Maggie & Rose is selling a 20 per cent stake through “crowdfunding” website Crowdcube, which allows small investors to buy equity in private businesses, reports The Telegraph.
The company, which is based in Kensington, in London, is a “private members club for families”, providing classes for preschool children and a social club for parents. It plans to use the funds, which will be supplemented by a £500,000 bank loan, to open a second London site, in Chiswick.
Founder Maggie Bolger said she turned down an offer of conventional “angel” equity investment to fund her growth plans because they wanted more equity and control. “Angels do ask for a lot more now,” she said. “They wanted control of the company — we’re still young, if we give away the bulk now before we’ve expanded, we’d end up with 0.5pc when we get to where we want to be.”
Ms Bolger’s husband, Sean, the company’s business development director, said they decided to use crowdfunding as an alternative because “members kept approaching us asking if they could invest.”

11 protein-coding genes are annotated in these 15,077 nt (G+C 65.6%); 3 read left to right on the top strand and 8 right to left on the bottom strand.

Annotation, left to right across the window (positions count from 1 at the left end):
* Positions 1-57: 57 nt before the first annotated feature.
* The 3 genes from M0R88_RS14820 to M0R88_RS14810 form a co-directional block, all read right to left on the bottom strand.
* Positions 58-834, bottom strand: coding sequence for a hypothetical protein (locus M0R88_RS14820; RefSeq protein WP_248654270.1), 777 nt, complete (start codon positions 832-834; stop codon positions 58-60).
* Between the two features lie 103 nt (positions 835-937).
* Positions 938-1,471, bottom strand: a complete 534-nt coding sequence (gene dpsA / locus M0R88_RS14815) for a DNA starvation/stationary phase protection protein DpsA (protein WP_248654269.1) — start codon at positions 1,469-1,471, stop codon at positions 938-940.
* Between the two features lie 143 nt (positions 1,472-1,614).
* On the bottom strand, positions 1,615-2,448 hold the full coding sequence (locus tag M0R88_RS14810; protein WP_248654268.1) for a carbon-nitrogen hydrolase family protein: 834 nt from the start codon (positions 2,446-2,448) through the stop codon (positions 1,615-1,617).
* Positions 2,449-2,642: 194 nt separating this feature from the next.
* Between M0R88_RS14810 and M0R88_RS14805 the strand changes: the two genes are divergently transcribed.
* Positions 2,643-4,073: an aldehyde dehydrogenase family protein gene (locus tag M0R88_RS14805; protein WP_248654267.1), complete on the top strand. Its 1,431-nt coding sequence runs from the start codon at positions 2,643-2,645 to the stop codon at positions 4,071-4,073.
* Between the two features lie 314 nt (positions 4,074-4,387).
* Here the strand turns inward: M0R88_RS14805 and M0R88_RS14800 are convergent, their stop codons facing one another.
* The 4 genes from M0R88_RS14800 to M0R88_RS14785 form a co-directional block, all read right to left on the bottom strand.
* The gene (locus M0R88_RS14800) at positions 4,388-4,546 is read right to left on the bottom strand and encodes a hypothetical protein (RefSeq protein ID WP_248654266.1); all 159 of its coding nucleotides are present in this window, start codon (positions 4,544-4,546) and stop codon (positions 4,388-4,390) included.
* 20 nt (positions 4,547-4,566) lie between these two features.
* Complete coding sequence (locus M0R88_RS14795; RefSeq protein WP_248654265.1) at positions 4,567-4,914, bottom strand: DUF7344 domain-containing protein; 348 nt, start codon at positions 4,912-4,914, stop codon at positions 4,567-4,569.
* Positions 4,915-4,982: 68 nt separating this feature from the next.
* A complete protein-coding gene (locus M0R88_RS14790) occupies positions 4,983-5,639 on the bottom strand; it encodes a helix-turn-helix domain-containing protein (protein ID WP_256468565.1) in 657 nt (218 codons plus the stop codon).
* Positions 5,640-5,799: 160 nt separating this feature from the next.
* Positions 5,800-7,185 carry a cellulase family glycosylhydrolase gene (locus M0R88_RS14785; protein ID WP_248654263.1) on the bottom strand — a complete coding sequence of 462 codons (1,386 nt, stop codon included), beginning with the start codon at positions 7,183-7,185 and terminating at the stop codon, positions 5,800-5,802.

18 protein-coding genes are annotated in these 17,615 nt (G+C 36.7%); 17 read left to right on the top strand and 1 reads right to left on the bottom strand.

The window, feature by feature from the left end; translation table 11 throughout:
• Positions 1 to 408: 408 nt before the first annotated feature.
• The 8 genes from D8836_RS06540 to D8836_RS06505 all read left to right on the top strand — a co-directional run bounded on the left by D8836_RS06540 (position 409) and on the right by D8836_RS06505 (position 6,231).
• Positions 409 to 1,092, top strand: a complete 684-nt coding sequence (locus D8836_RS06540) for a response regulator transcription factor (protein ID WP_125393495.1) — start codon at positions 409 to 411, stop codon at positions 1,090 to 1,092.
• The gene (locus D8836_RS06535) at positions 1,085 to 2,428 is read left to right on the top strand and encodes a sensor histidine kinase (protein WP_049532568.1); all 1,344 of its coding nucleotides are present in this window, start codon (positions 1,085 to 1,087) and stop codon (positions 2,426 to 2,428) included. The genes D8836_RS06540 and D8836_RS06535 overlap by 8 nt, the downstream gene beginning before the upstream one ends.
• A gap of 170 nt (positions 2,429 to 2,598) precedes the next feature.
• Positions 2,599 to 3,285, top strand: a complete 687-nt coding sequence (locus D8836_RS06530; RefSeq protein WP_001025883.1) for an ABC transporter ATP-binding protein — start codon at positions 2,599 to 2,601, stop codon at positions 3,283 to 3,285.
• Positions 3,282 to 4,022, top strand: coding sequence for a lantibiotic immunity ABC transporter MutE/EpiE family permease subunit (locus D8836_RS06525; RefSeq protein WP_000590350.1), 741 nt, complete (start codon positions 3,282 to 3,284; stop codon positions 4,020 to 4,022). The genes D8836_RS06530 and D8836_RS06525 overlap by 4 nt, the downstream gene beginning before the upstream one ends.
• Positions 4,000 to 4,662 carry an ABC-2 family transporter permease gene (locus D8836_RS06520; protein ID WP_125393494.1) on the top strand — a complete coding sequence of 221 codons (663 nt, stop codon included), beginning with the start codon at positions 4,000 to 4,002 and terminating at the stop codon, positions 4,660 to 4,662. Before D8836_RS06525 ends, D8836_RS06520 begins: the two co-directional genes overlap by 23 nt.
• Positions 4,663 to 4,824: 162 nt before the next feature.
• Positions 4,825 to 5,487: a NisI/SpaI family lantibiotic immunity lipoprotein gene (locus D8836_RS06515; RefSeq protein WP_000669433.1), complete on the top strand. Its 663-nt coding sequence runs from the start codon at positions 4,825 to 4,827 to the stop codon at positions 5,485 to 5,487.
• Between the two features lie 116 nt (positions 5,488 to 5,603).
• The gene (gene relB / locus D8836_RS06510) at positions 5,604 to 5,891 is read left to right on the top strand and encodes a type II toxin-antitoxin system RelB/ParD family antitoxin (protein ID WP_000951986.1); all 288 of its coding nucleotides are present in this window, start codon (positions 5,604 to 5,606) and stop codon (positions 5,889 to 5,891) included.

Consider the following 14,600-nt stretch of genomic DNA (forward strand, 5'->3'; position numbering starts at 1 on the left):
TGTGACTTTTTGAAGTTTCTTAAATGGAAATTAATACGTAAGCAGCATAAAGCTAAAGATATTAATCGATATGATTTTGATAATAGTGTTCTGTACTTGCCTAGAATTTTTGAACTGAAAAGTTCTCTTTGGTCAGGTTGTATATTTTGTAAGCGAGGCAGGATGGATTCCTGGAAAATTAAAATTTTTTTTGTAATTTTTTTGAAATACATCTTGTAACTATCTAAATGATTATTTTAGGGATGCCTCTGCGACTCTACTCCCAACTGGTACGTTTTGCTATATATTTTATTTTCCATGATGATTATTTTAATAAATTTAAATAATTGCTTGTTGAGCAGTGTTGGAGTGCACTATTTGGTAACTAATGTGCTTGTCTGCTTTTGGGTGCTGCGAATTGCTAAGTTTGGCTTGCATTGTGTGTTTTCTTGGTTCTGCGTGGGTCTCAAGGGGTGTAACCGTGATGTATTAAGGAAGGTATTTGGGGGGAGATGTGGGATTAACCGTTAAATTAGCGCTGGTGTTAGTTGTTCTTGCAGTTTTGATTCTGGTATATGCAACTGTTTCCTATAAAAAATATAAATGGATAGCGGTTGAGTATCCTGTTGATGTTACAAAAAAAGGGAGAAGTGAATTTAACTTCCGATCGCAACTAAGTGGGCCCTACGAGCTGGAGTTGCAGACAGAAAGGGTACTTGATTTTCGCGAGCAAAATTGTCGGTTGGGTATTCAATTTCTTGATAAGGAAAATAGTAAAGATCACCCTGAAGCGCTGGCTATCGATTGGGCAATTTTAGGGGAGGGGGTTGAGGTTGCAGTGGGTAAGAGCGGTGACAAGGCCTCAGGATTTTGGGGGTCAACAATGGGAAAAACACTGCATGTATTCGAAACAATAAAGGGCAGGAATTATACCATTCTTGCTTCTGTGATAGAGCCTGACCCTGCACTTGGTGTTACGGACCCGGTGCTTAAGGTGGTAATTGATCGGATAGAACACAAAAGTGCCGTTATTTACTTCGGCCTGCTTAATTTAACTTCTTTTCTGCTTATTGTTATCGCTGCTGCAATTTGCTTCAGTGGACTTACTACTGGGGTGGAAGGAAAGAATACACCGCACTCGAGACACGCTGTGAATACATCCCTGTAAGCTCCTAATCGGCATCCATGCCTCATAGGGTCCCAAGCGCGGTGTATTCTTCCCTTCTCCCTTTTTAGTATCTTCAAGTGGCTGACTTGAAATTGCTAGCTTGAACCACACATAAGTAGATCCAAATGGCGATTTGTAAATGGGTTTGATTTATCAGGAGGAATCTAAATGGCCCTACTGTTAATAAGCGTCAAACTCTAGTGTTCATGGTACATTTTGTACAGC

Mr Bolger said Maggie & Rose’s online share sale would be open only to the company’s members. “We’re explaining it’s only open to [sophisticated investors] and we’re keeping it to a closed group; once you’re directly attracting the public you can fall in to tricky ground.”
Earlier this month, the Financial Services Authority said websites such as Crowdcube should not be promoted to amateur investors. However, Ms Bolger said she supported the idea of using online share sales to allow friends and family to support start-ups.
“What I love about it is it opens investment up — you don’t have to talk to scary venture capitalists to build your business — people who aren’t millionaires can support you too.”
Over the next eight years, she said she is planning to launch nine more clubs in London, five across the UK and 10 overseas.
Maggie & Rose’s sales come from a £585 per family membership fee and sales of children’s classes in cooking, dance, art and music.
Ms Bolger founded the business five years ago after growing “resentful” of how her life had changed after having children.
“I had my first at 22 and three more in quick succession. I wanted a nice place to go outside the house to meet other mums other than badly planned events in church halls. I waited for a few years for someone else to do this and no one did.”